He was in awe of her and totally in love with her. It was written all over his face. I took my shot. The lady Vicar, who I knew had known the bride for many years simply beamed. This was a proud moment for her as the bride and her father reached the groom she leant forward, whispering private words of encouragement. I took my shot. This was her moment. “Who gives this lady to be married to this man?” the Vicar asked. Full of emotion dad stepped forward. He tenderly took his daughter’s hand, lifted it and passed it to the Vicar. “I do,” he said. He glanced at his daughter for one last time, she smiled back of him, full of encouragement and love, and he stepped back. I took my shot. This was his moment. I quickly refocused on his wife, just behind him in the congregation and saw her dab her eyes – proud of both of them. I took my shot. This was her moment too. Silently I stood with the rest of the congregation as the couple exchanged their vows. Then the Vicar asked for the rings. The best man stepped forward. So careful not to drop them he placed them on the waiting bible as if they were made of eggshells, the concentration showing on his face – he must not drop them! I took my shot.
This was his moment. The groom picked up the ring and placed it on the brides waiting for the finger. Stopping only to make promises to her that would last a lifetime. She looked at him, they exchanged a glance as he pushed the ring into place. I took my shot. This was his moment. The bride, hands shaking with emotion, picked up the grooms ring and put it on his finger. She struggled with her words, tears streaming down her face. They’d almost done it! Months and months of planning and this was her moment. She loved him so much she couldn’t tell him what she wanted him and everyone else to hear. She choked to make her promises. He smiled an encouraging smile – that was all she needed and she pushed the ring home. Their fingers entwined – they were married! I took my shot. This was her moment. They looked at each other, then looked at the Vicar, an eternity seemed to pass and then we heard the words “You may now kiss the bride.” I took my shot. Then paused, knowing there would be more – they couldn’t help themselves.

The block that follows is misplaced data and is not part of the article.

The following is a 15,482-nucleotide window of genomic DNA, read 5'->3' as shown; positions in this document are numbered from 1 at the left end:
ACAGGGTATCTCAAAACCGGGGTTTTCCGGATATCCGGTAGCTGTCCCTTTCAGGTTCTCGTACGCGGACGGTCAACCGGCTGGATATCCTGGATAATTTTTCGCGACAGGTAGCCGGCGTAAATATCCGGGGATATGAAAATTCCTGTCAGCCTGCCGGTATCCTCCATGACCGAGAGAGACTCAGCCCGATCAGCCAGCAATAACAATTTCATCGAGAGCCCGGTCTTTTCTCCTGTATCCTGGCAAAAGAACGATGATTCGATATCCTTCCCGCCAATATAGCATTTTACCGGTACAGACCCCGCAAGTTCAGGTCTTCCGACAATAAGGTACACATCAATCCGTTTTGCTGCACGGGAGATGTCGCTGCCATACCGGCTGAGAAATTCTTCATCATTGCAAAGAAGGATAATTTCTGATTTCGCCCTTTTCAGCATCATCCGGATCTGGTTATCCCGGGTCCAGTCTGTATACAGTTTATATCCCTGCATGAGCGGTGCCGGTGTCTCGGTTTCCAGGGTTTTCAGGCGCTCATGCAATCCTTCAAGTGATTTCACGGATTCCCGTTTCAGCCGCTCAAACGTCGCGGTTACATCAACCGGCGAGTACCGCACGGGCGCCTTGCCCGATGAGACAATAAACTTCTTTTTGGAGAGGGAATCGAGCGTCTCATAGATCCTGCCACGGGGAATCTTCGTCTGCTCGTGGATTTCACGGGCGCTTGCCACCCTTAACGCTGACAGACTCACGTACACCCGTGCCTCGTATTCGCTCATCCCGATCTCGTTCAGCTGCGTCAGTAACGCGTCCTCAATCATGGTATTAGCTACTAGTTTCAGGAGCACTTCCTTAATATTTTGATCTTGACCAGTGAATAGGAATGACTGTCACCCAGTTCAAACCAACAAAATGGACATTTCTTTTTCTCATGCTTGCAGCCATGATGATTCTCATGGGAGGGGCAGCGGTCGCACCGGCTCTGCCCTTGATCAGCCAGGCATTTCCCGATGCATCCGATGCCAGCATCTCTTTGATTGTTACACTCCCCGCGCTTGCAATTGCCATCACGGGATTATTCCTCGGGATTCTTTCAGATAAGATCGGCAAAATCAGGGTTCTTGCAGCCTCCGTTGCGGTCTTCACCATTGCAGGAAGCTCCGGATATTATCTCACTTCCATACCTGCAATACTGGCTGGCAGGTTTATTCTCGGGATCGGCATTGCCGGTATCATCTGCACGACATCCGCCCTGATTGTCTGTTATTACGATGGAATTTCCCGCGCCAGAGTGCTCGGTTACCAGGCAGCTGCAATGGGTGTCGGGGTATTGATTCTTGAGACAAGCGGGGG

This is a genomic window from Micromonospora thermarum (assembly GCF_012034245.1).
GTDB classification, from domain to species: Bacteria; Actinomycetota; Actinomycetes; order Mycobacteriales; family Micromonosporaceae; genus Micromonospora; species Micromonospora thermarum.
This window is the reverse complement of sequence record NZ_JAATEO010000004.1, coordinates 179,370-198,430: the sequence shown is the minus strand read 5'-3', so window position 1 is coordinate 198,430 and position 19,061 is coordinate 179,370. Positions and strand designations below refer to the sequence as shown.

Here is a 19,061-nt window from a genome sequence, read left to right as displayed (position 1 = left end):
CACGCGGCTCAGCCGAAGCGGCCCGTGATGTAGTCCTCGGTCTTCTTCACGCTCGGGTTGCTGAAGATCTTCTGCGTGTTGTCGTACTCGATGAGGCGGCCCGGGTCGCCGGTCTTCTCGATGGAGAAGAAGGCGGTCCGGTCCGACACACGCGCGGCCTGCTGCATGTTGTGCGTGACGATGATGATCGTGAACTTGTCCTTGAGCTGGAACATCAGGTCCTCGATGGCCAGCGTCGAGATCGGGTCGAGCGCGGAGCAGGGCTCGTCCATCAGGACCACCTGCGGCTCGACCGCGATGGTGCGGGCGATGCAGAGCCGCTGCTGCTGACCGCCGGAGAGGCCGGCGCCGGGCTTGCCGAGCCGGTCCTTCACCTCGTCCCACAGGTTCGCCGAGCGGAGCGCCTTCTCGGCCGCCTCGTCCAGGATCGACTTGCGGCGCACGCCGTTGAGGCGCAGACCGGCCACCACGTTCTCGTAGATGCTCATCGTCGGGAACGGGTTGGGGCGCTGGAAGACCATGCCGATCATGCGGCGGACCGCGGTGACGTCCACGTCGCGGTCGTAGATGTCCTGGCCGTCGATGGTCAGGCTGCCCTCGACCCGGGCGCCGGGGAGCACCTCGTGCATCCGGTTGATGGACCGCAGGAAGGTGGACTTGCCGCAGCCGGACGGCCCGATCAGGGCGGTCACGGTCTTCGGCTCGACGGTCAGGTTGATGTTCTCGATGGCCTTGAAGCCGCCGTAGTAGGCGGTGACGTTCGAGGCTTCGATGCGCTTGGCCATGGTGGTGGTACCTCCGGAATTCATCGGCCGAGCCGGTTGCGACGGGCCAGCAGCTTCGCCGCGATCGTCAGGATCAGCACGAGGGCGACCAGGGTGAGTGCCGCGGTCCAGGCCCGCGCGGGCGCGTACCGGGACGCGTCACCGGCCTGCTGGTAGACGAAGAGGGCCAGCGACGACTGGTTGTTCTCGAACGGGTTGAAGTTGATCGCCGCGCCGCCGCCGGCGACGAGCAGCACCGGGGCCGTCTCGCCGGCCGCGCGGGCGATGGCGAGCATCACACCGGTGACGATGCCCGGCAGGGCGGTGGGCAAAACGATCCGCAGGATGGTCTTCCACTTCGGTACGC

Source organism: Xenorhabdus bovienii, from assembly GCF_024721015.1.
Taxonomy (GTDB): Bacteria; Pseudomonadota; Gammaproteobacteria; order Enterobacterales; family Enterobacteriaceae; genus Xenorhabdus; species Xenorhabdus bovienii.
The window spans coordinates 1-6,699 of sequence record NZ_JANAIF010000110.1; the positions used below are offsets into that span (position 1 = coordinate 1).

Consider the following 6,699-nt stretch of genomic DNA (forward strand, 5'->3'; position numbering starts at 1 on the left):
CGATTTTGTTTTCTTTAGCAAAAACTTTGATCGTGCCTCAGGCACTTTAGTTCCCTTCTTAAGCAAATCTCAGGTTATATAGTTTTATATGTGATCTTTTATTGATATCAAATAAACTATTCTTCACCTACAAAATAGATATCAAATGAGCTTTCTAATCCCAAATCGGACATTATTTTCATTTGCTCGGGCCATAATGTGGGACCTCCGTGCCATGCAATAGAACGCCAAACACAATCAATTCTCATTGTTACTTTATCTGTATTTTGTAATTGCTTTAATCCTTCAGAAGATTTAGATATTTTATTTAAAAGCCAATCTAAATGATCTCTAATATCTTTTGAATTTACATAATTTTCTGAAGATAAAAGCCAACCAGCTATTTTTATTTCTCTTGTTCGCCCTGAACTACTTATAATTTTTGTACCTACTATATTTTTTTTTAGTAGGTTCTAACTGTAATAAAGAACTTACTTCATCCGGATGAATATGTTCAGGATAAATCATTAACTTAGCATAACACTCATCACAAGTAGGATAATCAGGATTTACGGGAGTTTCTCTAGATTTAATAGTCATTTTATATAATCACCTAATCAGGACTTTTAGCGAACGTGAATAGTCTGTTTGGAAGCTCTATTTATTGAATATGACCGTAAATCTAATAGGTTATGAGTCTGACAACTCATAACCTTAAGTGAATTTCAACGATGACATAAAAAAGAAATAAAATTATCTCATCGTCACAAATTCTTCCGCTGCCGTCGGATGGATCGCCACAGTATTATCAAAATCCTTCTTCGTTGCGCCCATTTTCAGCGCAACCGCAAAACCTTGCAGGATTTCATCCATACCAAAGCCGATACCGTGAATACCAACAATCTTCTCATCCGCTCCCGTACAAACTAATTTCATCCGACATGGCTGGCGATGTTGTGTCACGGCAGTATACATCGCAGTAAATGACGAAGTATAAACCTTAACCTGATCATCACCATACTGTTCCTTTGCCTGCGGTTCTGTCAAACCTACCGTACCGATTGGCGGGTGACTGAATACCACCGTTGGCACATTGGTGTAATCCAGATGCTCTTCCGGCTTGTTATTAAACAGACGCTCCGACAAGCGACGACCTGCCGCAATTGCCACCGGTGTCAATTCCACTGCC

They kissed again – so full of joy. I took my shot. This was their moment. The reception room looked amazing. Everything had been planned to perfection by the bride. Every table setting had a little gift or “favour” for each guest. No-one had been left out. The candles on the table made patterns on the white linen as their flames danced in the cooling breeze coming in through the open window. I took my shot. Everything about it was undisturbed, perfect. Gradually the room filled and guests took their places at the tables, talking excitedly about the events of the day. Then, the Maitre’D knocked loudly: “Ladies and Gentlemen – please be upstanding for your bride and groom.” The doors burst open and in they came. The bride, bouquet in her hand, was leading the way. The groom, beaming from ear to ear punched the air, triumphantly. He knew the belle of the ball today was his. I took my shot. This was their moment. They took their seats and their guests cheered. Andy stepped forward and took a picture of the top table from behind with them looking back towards him, the entire room and all their guests in the shot behind them. He then took a shot from high above them of the whole room. It looked fantastic with the round tables facing the long top table. We vacated the room and left them to enjoy their wedding breakfast.